I’m never one to miss an eating occasion, so when I started wild swimming 18 months ago, the appeal was not simply the revitalising plugged-into-the-mains-in-a-good-way endorphin hit to which all cold water swimmers become addicted. It was also the new occasion for eating that swimming created. There was the pre-swim breakfast – hearty, warming and packed with slow-release carbs; the biscuit tin of sweet somethings to share with fellow dippers after a group swim. And, my favourite, the full flask of deliciousness for after a solo swim when your fingers are numb but you can’t quite drag yourself away from the beauty of the view at the water’s edge.
I live about as far away from the sea as is possible in the UK, so my swimming is at a lake near Cirencester, unless I’m on holiday, which is almost always somewhere by the sea and most regularly in North Norfolk. Things can get rather wild on the Norfolk beaches, but the Cotswold lake is tranquil, a placid mirror of serenity amidst woods and shrubland. It is so composed there are even little benches in a sheltered spot at the entrance to the water – ideal for a post-swim drink and a ponder.
Now, you could take a simple flask of tea for this moment. But that would be an opportunity missed. Instead, I like to make something more nourishing for my flask and really make an occasion of it. Just five minutes sitting on the bench, looking at the reflections on the lake, watching the ducks, huddled around something tasty. It rounds things off perfectly.
Things can get rather wild on the Norfolk beaches, but the Cotswold lake is tranquil, a placid mirror of serenity amidst woods and shrubland. There are even little benches in a sheltered spot at the entrance to the water – ideal for a post-swim drink and a ponder.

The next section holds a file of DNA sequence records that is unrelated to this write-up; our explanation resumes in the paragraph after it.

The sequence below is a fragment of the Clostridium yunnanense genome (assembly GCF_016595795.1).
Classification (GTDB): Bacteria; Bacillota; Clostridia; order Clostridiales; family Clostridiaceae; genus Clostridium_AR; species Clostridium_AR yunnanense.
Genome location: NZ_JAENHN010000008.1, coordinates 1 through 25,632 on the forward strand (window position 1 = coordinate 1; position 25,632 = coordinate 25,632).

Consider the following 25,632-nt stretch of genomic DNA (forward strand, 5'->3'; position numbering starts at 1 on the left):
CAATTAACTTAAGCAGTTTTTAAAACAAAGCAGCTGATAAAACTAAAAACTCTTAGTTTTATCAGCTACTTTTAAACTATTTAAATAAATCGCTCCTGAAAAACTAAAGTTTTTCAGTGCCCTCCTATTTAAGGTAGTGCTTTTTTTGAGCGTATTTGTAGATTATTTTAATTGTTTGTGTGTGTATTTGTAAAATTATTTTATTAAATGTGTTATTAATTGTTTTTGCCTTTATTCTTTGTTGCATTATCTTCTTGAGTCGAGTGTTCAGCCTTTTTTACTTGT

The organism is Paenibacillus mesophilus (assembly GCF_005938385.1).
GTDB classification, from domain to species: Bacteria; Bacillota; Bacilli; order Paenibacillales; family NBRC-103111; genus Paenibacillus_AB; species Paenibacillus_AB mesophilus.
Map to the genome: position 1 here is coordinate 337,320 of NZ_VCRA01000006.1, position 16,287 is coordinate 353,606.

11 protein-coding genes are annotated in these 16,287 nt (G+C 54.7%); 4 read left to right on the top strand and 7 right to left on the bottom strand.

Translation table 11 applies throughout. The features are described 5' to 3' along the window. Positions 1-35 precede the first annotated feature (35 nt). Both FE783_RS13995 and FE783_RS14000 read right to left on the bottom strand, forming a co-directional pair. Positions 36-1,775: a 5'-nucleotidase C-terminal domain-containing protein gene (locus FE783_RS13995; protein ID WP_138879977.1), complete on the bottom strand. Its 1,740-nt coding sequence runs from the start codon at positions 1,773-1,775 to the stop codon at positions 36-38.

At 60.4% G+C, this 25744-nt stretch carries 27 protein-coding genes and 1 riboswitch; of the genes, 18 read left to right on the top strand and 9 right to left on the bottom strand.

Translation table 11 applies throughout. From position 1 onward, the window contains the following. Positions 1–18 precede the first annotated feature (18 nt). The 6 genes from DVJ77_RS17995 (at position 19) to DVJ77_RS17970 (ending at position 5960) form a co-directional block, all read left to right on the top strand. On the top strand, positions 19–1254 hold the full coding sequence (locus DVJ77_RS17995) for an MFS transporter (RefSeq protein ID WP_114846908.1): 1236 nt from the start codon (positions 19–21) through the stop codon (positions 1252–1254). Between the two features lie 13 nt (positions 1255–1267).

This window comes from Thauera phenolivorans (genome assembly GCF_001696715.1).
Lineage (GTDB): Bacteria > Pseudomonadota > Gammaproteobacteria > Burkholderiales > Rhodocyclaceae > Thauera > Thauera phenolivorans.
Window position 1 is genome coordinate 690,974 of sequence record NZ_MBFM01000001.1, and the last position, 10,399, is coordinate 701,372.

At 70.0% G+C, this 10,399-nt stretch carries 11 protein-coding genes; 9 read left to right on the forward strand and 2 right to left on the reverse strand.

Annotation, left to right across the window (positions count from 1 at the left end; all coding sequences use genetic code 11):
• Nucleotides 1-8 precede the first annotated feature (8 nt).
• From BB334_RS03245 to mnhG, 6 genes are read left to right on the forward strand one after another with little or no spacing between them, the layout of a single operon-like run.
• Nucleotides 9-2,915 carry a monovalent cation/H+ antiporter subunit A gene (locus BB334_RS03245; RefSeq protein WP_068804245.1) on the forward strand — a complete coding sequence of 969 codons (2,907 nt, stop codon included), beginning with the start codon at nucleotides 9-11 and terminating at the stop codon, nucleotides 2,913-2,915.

A bit of spice to help thaw your toes. This soup is made especially hearty thanks to the beans, so take some bread for dunking and you could call it lunch. Just make sure you have a container that won’t stain!
Serves 3 and freezes well
Pre-heat the oven to 200C. Toss the carrots in 1 tbsp extra virgin olive oil, a pinch of salt and the cumin seeds. Arrange on a baking tray and roast for 30 minutes until soft and charred at the edges.
Meanwhile, warm the other tablespoon of extra virgin olive oil in a saucepan over a low heat, add the onion, curry powder, ginger and turmeric with a pinch of salt and sweat for 10-15 minutes until the onions are soft but not browning.
Add the beans, juice and all, and the stock and simmer until the carrots are ready. At which point, add the carrots and whizz to a smooth, creamy soup. Adjust the seasoning as needed, then pour into your flask and head for the water.
If Nutella and espresso had a lovechild, this would be it. Warming and rich on the one hand, but with a late jolt of caffeine at the end that’s guaranteed to reach any numb fingers. You can use dairy milk here too, but I prefer hazelnut milk which just adds to the whole Nutella vibe.
Put the cocoa in a small saucepan and pour in half the espresso. Whisk to a thick paste then add the rest of the coffee. This helps prevent the cocoa clumping together. Add all the remaining ingredients, and warm over a gentle heat, whisking as you go. Once smooth and steaming hot, pour into a flask and set off on your adventure.